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When should the police read your Miranda rights?

On Behalf of | Feb 24, 2021 | Criminal Defense |

In the state of Georgia, the police must tell you your Miranda rights at some point when you’re in custody. If they don’t, the judge might end up throwing your case out of court. However, if the police fail to read your rights when they arrest you, that doesn’t automatically mean that you’ll win the case.

When do the police have to tell you your Miranda rights?

Contrary to popular belief, criminal law doesn’t state that the police have to read your Miranda rights as soon as you’re arrested. You could bring this up with your criminal defense attorney, but they might not be able to do anything if the police did read your Miranda rights at some point.

Officially, the police must read your Miranda rights before they start interrogating you. This could happen some time after you’ve been arrested. If they don’t read your Miranda rights before the interrogation, you might be able to get your case thrown out in court. Since the police didn’t read you your rights, your attorney may argue that you had no idea that you had the right to remain silent. As a result, anything that you said might be considered invalid.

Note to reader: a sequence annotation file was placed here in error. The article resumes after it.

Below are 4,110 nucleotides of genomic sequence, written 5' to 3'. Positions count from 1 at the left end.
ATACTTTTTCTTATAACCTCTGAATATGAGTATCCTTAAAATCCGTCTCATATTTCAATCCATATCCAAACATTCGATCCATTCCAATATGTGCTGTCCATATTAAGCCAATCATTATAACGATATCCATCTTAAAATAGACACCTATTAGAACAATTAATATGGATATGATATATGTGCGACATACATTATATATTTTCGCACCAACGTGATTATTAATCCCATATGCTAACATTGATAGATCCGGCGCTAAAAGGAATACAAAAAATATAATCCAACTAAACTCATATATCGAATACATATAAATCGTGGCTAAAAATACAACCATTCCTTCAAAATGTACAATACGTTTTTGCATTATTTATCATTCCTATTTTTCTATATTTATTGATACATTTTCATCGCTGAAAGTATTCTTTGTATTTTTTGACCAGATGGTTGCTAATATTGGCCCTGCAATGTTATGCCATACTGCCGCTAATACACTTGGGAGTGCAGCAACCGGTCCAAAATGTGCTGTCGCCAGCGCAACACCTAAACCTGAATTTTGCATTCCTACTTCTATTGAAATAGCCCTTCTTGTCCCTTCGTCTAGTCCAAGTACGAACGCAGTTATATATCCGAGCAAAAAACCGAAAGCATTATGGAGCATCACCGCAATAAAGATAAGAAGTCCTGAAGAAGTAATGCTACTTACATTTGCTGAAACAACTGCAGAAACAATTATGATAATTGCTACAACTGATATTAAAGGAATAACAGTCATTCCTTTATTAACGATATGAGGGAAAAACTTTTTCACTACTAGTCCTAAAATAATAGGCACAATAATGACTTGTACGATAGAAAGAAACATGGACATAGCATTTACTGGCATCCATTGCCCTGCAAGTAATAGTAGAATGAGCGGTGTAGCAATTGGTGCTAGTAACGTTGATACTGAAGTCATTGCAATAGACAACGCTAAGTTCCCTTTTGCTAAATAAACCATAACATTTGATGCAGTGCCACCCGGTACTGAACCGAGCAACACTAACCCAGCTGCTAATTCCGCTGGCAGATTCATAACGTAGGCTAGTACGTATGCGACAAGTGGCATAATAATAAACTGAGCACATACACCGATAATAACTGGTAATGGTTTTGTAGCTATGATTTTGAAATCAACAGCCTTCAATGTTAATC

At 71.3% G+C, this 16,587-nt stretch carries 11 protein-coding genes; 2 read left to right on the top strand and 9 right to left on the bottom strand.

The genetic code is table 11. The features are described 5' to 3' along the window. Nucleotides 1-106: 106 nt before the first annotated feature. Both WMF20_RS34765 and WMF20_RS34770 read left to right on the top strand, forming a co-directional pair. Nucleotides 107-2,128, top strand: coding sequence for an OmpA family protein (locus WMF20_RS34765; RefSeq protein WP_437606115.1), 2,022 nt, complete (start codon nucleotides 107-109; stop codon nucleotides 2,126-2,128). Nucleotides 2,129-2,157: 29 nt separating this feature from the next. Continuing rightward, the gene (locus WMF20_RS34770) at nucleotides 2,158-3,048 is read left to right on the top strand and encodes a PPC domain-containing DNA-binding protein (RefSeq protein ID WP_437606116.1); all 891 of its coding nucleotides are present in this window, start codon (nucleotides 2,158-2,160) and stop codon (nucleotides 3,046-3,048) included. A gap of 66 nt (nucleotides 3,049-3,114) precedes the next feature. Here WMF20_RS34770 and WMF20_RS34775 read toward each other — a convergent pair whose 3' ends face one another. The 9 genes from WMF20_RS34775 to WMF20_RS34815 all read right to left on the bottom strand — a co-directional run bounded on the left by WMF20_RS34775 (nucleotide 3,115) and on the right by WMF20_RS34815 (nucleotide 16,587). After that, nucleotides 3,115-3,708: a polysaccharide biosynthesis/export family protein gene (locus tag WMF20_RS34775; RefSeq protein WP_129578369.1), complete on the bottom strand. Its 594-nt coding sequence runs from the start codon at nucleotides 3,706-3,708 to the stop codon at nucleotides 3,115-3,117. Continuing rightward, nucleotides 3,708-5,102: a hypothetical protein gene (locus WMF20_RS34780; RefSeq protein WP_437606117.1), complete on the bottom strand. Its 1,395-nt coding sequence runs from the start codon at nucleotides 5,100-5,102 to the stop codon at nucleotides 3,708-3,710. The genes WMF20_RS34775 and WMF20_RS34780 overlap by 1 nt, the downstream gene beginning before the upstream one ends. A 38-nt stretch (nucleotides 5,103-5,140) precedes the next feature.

Before interrogation starts, the police must tell you that you have the right to remain silent and the right to have an attorney. They should also tell you that anything you say might be used against you in court. If the police read your rights, the judge may rule that you acted voluntarily. If they didn’t read your rights, the judge might rule that you couldn’t have acted voluntarily because you weren’t aware of your constitutional rights.

Is everyone entitled to an attorney?

No matter what you’re being accused of, everyone is entitled to an attorney. You’re also entitled to a fair trial that adheres to the U.S. Constitution as well as state laws. If the police violated your rights, the judge might throw out your case regardless of the evidence involved. An attorney may help you fight for your rights and keep the prosecution from taking advantage of you.


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